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Old 11-29-2006, 08:54 PM   #1
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Strufoli (italian honey balls..)

Even if you heritage is not Italian, most people have seen these little balls in bakeries around Christmas time. They are the size of marbles, golden, dripping with honey, and coloured non-pariels. When my grandmother made them for the holidays, they were like lead fishing weights. I altered her recipe a bit and added baking powder and found they are much lighter. I also let the dough rest a while after rolling the dough into balls. Seems to help the glutens relax.

They really are very easy to make. It just amounts to making dough, shaping that dough into little balls, frying them, and then dropping them into warm honey. Piece of cake!

Anyway, these have a been a holiday favourite of mine since I was old enough to steal more than my share from a platter. They are positively the best when you can enjoy them still warm. They'll keep nicely for a couple of days if you wrap them very very well. They don't seem to mind a few seconds in the microwave, either, to return them to a warm state.

Strufoli

2 1/2 c flour
4 eggs
1 egg yolk
1/4 c shortening
1/2T sugar
1T baking powder
dash salt
1/2 t. lemon zest
2 C vegetable oil for frying
1 1/2 C honey
1t orange zest
coloured non-pariels

Method
Place flour on board, making a well in the center. Place eggs, egg yolk, shortening, sugar, salt and lemon peel into the well. Mix well, working the dough with your hands. Shape into very small balls, the size of marbles. Let the dough balls rest about 15-20 minutes, covered with damp paper towels, while you heat the oil in a deep stock pot. Drop the balls, a few at a time into the hot oil (350 degrees) until golden brown. They'll float, just turn them around a bit for even browning.

Melt honey in a saucepan and add orange zest. As soon as the balls are fried, take them from the oil directly to the honey pot. Let them float around in there for about 30 seconds. Lift them out of the honey with a slotted spoon, placing them on a serving platter, piling them into a conical shape. Sprinkle with non-pariels while the honey is still warm.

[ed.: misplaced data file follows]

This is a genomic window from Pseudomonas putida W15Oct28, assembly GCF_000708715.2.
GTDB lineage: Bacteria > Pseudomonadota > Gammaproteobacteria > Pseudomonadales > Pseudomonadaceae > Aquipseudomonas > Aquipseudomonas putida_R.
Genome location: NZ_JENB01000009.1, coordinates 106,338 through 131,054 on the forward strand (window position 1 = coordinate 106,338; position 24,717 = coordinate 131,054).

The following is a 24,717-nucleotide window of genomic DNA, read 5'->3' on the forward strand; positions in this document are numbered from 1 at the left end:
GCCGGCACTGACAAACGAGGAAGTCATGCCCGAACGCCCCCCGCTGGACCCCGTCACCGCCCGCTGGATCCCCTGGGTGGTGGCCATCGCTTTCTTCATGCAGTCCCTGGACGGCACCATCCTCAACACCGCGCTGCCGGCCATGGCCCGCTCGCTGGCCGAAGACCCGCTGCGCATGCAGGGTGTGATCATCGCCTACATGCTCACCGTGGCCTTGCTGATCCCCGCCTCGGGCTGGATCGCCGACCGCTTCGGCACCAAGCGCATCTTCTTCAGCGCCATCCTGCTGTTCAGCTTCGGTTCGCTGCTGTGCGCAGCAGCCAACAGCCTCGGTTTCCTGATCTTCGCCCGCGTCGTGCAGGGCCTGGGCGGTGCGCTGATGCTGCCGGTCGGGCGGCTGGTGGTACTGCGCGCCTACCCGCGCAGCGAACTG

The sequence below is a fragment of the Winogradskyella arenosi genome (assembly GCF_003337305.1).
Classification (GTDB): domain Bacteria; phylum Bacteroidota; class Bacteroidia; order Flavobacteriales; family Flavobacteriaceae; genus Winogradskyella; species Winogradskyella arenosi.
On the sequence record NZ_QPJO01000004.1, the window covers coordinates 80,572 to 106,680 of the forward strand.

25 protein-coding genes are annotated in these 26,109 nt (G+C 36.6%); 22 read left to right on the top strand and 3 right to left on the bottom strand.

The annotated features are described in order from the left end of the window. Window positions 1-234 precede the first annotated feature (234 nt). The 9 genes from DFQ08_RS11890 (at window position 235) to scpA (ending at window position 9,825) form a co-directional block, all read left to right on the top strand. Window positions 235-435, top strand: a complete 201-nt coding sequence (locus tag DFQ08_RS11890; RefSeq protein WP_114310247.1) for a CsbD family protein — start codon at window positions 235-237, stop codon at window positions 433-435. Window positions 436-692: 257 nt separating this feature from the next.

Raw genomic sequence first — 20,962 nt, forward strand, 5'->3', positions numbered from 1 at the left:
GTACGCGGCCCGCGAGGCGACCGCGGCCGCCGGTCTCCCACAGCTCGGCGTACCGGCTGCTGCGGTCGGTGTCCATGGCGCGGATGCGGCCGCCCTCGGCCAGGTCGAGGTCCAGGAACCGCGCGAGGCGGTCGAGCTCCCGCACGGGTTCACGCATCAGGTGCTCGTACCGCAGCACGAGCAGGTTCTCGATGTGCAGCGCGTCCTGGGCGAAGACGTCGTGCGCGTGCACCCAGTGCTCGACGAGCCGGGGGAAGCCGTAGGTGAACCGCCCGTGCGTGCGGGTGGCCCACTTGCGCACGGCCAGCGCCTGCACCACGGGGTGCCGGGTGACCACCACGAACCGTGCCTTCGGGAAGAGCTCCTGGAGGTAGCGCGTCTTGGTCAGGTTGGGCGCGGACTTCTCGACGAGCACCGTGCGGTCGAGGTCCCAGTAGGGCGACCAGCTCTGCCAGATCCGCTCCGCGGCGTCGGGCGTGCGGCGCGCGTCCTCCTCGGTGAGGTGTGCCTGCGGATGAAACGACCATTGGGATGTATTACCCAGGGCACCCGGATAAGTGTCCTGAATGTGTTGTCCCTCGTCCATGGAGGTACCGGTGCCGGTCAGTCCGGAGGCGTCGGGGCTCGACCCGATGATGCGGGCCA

We always have this with espresso with annisette.

Enjoy

ps---My grandmother's recipe is from the early 1920s...before food processors and kitchen fryers. Feel free to use either piece of equipment if you have them. I do.

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Old 11-29-2006, 10:47 PM   #2
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Thumbs up

Vera, thank you for sharing one of your family's holiday traditions with all of us at DC.
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Old 11-30-2006, 12:27 AM   #3
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vb, it's not christmas without strufoli.

grazie for the recipe.

do you do the festa dei sette pesce? (i'm looking for an italian family to adopt me this christmas. no one does christmas better)
if so, how many seperate dishes do you make? lol, it's fun to see how many of the seven you can do in one dish.
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Old 11-30-2006, 02:22 AM   #4
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Vera, thank you for sharing your grandma's recipe with us. It looks great. We have a similar recipe here called Loukoumades (Honey Puffs) using yeast, flour, water and salt. After deep frying the puffs, we drizzle honey, cinnamon and chopped walnuts over them. They are usually served during the cold winter months. The problem with these puffs is that they have to be eaten immediately when hot and crispy.
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Old 11-30-2006, 06:05 AM   #5
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Quote:
Originally Posted by buckytom
vb, it's not christmas without strufoli.

grazie for the recipe.

do you do the festa dei sette pesce? (i'm looking for an italian family to adopt me this christmas. no one does christmas better)
if so, how many seperate dishes do you make? lol, it's fun to see how many of the seven you can do in one dish.
What kind of Italian do you take me for?? Of course I do 'the feast of the seven fishes'! I can easily get 5 or 6 seperate dishes. We start at 5pm. You're close....I saw your picture so I know who to expect.!
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